3. post links to chapters on the World Wide Web (without getting specific permission from the copyright holder to do so).
  4. print the chapters and put them in a coursepack (without getting specific permission from the copyright holder to do so).

No, Wesleyan does not own the book that I need for my course.

You can:

  1. speak to a collection development librarian and ask that the University Library purchase the book.
  2. If the University Library cannot purchase the book, or has ordered it, but the library copy will not arrive in time, you may place your own legal copy on reserve for your students to borrow http://www.wesleyan.edu/libr/reserve/resvreq.html, and/or:
  • copy small portions of the book with the title page and have thereserve staff process the reading.
  • bring the book to digitization specialist and request that a small portion be digitized. You may post the link to your course management system like Blackboard (turn guest access off) or add the link to your Wesleyan secure Web space.
  • scan small portions of the book with the title page yourself and post the pdf to your course management system like Blackboard (turn guest access off) or add the link to your Wesleyan secure Web space.  

You cannot:

  1. copy more than a small portion of the book (without getting specific permission from the copyright holder to do so). A "small portion" is usually 10% or less of the book, and should not be central to the entire work.
  2. copy any portion of a text book or workbook (without getting specific permission from the copyright holder to do so).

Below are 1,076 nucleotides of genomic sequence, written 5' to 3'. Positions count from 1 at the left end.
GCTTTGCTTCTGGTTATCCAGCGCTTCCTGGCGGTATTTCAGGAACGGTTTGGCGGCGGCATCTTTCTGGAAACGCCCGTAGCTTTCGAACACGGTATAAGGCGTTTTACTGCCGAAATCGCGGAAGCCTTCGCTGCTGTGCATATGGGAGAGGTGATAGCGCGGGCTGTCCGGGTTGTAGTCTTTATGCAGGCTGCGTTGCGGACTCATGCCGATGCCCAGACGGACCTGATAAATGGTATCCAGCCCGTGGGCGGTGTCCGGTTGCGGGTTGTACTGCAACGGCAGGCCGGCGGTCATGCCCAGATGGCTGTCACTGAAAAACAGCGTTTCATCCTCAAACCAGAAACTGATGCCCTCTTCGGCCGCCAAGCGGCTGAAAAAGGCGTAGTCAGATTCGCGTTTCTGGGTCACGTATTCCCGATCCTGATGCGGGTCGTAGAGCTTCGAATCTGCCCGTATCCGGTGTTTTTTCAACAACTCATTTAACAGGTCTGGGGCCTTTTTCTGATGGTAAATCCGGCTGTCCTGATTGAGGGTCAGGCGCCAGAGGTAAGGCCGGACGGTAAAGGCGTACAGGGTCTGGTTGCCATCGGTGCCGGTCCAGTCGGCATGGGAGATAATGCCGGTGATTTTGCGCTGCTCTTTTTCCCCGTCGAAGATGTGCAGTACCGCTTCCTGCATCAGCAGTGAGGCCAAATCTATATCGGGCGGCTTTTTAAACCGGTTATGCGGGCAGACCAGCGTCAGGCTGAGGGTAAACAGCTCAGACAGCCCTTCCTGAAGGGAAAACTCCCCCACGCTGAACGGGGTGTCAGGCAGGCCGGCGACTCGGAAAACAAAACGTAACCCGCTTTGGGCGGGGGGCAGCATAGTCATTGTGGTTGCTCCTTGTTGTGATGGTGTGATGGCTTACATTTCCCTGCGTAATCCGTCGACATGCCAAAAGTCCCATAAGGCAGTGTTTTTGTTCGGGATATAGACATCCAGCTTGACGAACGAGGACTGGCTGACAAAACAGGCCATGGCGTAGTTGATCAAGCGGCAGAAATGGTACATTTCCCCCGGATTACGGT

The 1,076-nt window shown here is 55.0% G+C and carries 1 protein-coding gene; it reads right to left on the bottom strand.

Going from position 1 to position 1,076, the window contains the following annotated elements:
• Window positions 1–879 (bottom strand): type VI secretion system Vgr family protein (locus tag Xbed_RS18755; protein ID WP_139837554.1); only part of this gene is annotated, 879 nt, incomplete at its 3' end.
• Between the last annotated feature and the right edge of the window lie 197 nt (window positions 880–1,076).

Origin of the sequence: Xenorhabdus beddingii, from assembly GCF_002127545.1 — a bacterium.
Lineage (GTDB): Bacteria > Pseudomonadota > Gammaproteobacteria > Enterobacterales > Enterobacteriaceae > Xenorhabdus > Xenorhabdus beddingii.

3. post links to chapters on the World Wide Web (without getting specific permission from the copyright holder to do so).
  4. print the chapters and put them in a coursepack (without getting specific permission from the copyright holder to do so).

I want to assign a book or chapters from a book that is in the public domain.

Start by:

Providing the full citation—in the style that you prefer your students to use—for the book that you have selected.  For example (in APA style): Twain, M. (1884). The Adventures of Huckleberry Finn. New York: Harper and Row.

You can:

  1. find the book anywhere—Wesleyan Library, World Cat another library, your own shelf, on the World Wide Web, through interlibrary loan etc.—and use it, copy it, point to a link to any portion of it, or digitize it.
  2. create a hyperlink to a stable, reliable link on the WWW from within your course management system like Blackboard or from your secure Web space or from your personal Web site. The new page must open in a new browser window. Make sure to read through the copyright information on the site that you are pointing to. If there are embellishments to the work, you may need to ask permission or follow specific guidelines. If in doubt, ask the site's Web master. Make sure to provide the full citation to the work that you are accessing, and provide the link for the home page too if you are pointing to a deep link.
  3. put copies of the book on reserve for your students to borrow.